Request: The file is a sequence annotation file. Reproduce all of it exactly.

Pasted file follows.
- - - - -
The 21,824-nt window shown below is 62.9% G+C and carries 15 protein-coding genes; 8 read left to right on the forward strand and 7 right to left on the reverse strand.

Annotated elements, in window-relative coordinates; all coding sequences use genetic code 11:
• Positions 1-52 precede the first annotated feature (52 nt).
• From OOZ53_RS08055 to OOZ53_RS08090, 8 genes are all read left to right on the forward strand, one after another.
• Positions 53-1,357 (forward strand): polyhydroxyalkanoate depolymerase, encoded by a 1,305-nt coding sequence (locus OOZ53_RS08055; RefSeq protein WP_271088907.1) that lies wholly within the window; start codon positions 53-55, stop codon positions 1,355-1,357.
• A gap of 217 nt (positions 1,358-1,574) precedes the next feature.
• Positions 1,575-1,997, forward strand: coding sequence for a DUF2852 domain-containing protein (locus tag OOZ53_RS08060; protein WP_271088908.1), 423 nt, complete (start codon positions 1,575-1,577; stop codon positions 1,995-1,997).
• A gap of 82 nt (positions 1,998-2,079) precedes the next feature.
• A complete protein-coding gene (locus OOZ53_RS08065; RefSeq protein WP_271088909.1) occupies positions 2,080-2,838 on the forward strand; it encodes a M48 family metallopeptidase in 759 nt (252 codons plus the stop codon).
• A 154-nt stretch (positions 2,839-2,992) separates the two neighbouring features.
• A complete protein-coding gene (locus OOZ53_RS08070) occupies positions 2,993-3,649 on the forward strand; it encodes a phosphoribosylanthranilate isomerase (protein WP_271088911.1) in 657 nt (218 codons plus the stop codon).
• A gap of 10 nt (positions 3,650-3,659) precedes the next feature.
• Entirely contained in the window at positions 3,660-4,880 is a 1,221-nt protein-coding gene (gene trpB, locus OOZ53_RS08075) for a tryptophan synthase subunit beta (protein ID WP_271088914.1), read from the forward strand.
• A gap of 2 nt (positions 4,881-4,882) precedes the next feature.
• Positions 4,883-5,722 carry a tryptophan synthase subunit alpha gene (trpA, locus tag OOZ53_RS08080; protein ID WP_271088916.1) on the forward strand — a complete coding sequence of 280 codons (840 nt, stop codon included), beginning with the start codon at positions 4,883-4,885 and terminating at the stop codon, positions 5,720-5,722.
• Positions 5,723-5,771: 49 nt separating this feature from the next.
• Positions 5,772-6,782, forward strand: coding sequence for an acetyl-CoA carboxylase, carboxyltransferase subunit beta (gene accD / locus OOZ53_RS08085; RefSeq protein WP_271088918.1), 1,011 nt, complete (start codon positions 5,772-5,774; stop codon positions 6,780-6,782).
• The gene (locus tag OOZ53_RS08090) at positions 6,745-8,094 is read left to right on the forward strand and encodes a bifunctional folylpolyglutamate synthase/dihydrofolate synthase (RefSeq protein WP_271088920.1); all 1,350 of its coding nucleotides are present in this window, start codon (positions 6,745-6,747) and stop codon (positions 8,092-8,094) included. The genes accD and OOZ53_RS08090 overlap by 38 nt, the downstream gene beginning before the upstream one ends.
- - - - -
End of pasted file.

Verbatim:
The 21,824-nt window shown below is 62.9% G+C and carries 15 protein-coding genes; 8 read left to right on the forward strand and 7 right to left on the reverse strand.

Annotated elements, in window-relative coordinates; all coding sequences use genetic code 11:
• Positions 1-52 precede the first annotated feature (52 nt).
• From OOZ53_RS08055 to OOZ53_RS08090, 8 genes are all read left to right on the forward strand, one after another.
• Positions 53-1,357 (forward strand): polyhydroxyalkanoate depolymerase, encoded by a 1,305-nt coding sequence (locus OOZ53_RS08055; RefSeq protein WP_271088907.1) that lies wholly within the window; start codon positions 53-55, stop codon positions 1,355-1,357.
• A gap of 217 nt (positions 1,358-1,574) precedes the next feature.
• Positions 1,575-1,997, forward strand: coding sequence for a DUF2852 domain-containing protein (locus tag OOZ53_RS08060; protein WP_271088908.1), 423 nt, complete (start codon positions 1,575-1,577; stop codon positions 1,995-1,997).
• A gap of 82 nt (positions 1,998-2,079) precedes the next feature.
• A complete protein-coding gene (locus OOZ53_RS08065; RefSeq protein WP_271088909.1) occupies positions 2,080-2,838 on the forward strand; it encodes a M48 family metallopeptidase in 759 nt (252 codons plus the stop codon).
• A 154-nt stretch (positions 2,839-2,992) separates the two neighbouring features.
• A complete protein-coding gene (locus OOZ53_RS08070) occupies positions 2,993-3,649 on the forward strand; it encodes a phosphoribosylanthranilate isomerase (protein WP_271088911.1) in 657 nt (218 codons plus the stop codon).
• A gap of 10 nt (positions 3,650-3,659) precedes the next feature.
• Entirely contained in the window at positions 3,660-4,880 is a 1,221-nt protein-coding gene (gene trpB, locus OOZ53_RS08075) for a tryptophan synthase subunit beta (protein ID WP_271088914.1), read from the forward strand.
• A gap of 2 nt (positions 4,881-4,882) precedes the next feature.
• Positions 4,883-5,722 carry a tryptophan synthase subunit alpha gene (trpA, locus tag OOZ53_RS08080; protein ID WP_271088916.1) on the forward strand — a complete coding sequence of 280 codons (840 nt, stop codon included), beginning with the start codon at positions 4,883-4,885 and terminating at the stop codon, positions 5,720-5,722.
• Positions 5,723-5,771: 49 nt separating this feature from the next.
• Positions 5,772-6,782, forward strand: coding sequence for an acetyl-CoA carboxylase, carboxyltransferase subunit beta (gene accD / locus OOZ53_RS08085; RefSeq protein WP_271088918.1), 1,011 nt, complete (start codon positions 5,772-5,774; stop codon positions 6,780-6,782).
• The gene (locus tag OOZ53_RS08090) at positions 6,745-8,094 is read left to right on the forward strand and encodes a bifunctional folylpolyglutamate synthase/dihydrofolate synthase (RefSeq protein WP_271088920.1); all 1,350 of its coding nucleotides are present in this window, start codon (positions 6,745-6,747) and stop codon (positions 8,092-8,094) included. The genes accD and OOZ53_RS08090 overlap by 38 nt, the downstream gene beginning before the upstream one ends.